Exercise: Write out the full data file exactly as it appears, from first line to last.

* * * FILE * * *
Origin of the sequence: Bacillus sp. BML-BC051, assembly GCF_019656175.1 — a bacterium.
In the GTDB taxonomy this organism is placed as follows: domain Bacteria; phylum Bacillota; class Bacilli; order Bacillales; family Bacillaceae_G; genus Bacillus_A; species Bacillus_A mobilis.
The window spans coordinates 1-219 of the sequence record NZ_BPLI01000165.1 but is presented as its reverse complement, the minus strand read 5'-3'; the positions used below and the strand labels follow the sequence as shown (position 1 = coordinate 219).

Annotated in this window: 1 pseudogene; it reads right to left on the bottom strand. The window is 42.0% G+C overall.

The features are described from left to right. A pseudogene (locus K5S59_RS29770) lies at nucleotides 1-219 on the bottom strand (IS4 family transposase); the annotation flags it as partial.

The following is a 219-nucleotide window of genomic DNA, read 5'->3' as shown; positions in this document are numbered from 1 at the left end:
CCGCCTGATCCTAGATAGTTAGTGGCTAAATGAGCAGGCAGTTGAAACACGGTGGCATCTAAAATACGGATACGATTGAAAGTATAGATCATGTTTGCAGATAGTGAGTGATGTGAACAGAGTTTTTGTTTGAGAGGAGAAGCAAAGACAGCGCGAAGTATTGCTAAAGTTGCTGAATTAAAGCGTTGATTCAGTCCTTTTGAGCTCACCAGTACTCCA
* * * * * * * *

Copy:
Origin of the sequence: Bacillus sp. BML-BC051, assembly GCF_019656175.1 — a bacterium.
In the GTDB taxonomy this organism is placed as follows: domain Bacteria; phylum Bacillota; class Bacilli; order Bacillales; family Bacillaceae_G; genus Bacillus_A; species Bacillus_A mobilis.
The window spans coordinates 1-219 of the sequence record NZ_BPLI01000165.1 but is presented as its reverse complement, the minus strand read 5'-3'; the positions used below and the strand labels follow the sequence as shown (position 1 = coordinate 219).

Annotated in this window: 1 pseudogene; it reads right to left on the bottom strand. The window is 42.0% G+C overall.

The features are described from left to right. A pseudogene (locus K5S59_RS29770) lies at nucleotides 1-219 on the bottom strand (IS4 family transposase); the annotation flags it as partial.

The following is a 219-nucleotide window of genomic DNA, read 5'->3' as shown; positions in this document are numbered from 1 at the left end:
CCGCCTGATCCTAGATAGTTAGTGGCTAAATGAGCAGGCAGTTGAAACACGGTGGCATCTAAAATACGGATACGATTGAAAGTATAGATCATGTTTGCAGATAGTGAGTGATGTGAACAGAGTTTTTGTTTGAGAGGAGAAGCAAAGACAGCGCGAAGTATTGCTAAAGTTGCTGAATTAAAGCGTTGATTCAGTCCTTTTGAGCTCACCAGTACTCCA